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What Is the Food Chain for the Woodlands Ecosystem?

by Kari Norborg Carter, Demand Media Google

    Food chains describe "what eats what" in an ecosystem. No one food chain exists for a woodland ecosystem, as many types of woodland ecosystems exist and, within those systems, many intersecting food chains, or food webs. But some basic facts about food chains and the players involved make it possible to see consistent patterns and discover many possible food chains that occur in forest ecosystems.

    Food Chain Trophic Levels

    Food chains begin with a an autotroph or "self-feeder" that can synthesize energy from the sun. Powered by the sun, cell organelles called chloroplasts that are found in most autotrophs act like little factories, forging organic molecules from carbon dioxide and water. While most autotrophs in a woodland food web are plants, some bacteria, algae and other protists are also autotrophs. Next in a food chain come various heterotrophs, which cannot make their own food and must consume autotrophs or other heterotrophs to survive. Heterotrophs that consume only plants are called herbivores. Animals that consume only animals are carnivores, those that eat both are omnivores, and those that eat dead organic matter are detrivores.

    Food Chain Energy Transfer

    Food chains define the energy transfer that takes place when a succession of organisms eat other organisms. In a temperate deciduous forest, when a rabbit eats grass, grass is the primary producer and the rabbit the primary consumer. The rabbit receives chemical energy from the grass in the form of sugars, proteins and fats the plant made with energy from sunlight. When a red fox -- the secondary consumer -- eats the rabbit, the energy moves to the fox. But the fox does not get all the energy from the food the rabbit has eaten. During the rabbit's life, some of its food energy is converted to kinetic energy -- motion energy -- and heat, both of which help the rabbit survive. Since energy used, instead of stored, is not transferred in a food chain, energy is lost at every level. A cougar -- the tertiary consumer -- eats the fox. Finally, when the cougar, fox and rabbit die, quaternary consumers, including scavengers like black vultures and insects, and decomposers -- fungi and bacteria -- eat them. Continuing up the food chain, other heterotrophs, including fungi-eating northern flying squirrels, eat the decomposers and obtain their chemical energy.

    Temperate Deciduous Forest Food Chain

    In a temperate deciduous forest, a food chain likely begins with an American beech tree. A red squirrel eats the nuts of the beech, a gray fox eats the squirrel, and a gray wolf eats the fox. Parasitic fleas, ticks and tapeworms living on or in the wolf can also act as tertiary consumers here. When the gray wolf dies, scavengers such as black vultures, white-footed mice and raccoons eat the dead body. What is left of the carcass is further decomposed by carrion beetles, blowfly larvae, fungi and bacteria. Then a chipmunk eats the fungi or beetles, further extending the food chain. Some energy transfers are an exchange. For example, the American pawpaw tree, found in some temperate forests, has evolved to smell like rotting meat to attract adult blowflies, which eat its nectar and also act as pollinators. And when a cedar waxwing or other animal consumes fruit from the black cherry tree in the first stage of a woodland food chain, it not only gains energy but also disperses the seeds of the berries in its droppings.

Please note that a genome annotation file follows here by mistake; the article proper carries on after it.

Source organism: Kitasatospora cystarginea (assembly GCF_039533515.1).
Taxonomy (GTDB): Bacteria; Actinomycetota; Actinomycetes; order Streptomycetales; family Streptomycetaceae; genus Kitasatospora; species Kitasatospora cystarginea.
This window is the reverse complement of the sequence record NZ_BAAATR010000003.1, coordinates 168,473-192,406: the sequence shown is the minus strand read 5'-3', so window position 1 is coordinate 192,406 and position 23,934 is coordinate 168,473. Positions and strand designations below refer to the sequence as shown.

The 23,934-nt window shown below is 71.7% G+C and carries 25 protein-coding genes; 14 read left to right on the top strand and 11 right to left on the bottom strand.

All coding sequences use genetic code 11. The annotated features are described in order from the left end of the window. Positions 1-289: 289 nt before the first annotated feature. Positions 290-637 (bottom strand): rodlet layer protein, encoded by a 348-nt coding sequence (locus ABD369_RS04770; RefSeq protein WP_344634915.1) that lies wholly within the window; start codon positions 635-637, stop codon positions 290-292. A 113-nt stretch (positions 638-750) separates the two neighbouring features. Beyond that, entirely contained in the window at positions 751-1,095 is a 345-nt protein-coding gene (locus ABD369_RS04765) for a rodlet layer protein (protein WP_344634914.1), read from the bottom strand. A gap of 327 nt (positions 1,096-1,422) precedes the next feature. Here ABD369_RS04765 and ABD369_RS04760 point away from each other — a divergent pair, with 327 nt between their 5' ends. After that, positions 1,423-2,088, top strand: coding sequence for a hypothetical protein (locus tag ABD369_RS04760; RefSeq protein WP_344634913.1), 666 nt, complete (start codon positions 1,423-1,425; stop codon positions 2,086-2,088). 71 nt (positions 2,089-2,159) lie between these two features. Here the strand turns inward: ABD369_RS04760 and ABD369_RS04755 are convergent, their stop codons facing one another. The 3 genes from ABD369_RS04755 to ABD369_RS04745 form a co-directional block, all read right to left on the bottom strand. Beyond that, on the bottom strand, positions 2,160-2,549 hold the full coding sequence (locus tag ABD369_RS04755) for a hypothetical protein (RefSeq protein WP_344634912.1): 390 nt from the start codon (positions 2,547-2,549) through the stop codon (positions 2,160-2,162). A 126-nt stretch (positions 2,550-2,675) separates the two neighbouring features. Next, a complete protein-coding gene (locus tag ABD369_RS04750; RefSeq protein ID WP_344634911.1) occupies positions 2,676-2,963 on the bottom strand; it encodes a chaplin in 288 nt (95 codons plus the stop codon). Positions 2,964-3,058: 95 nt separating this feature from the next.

Tropical Rain Forest Food Chain

    In a tropical rain forest, one food chain begins when a howler monkey eats the fruit of a strangler fig. An Amazon tree boa consumes the monkey, a jaguar eats the boa and, when dead, the jaguar will feed scavengers and decomposers, including the king vulture, army ants, giant millipedes and velvet worms. The strangler fig, oddly, began its life as an epiphyte, a rootless plant living high in a tree on airborne nutrients, which then grew vines down to the ground that eventually root and strangle the host tree. In another complex detail of the food chain, a fig wasp queen enters the fruit of a strangler fig, fertilizes the fig's ovaries with pollen from other fig trees, lays her eggs and dies. The fig digests her body, and she has also become an initial part of the food chain.

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    About the Author

    Kari Norborg Carter is an adjunct professor of English. She has a Bachelor of Science in biology and Master of Arts in English from Purdue University and has worked many years as an educator and as a writer and editor for academic, science and environmental publications. She has also published fiction and essays.

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    • Medioimages/Photodisc/Photodisc/Getty Images

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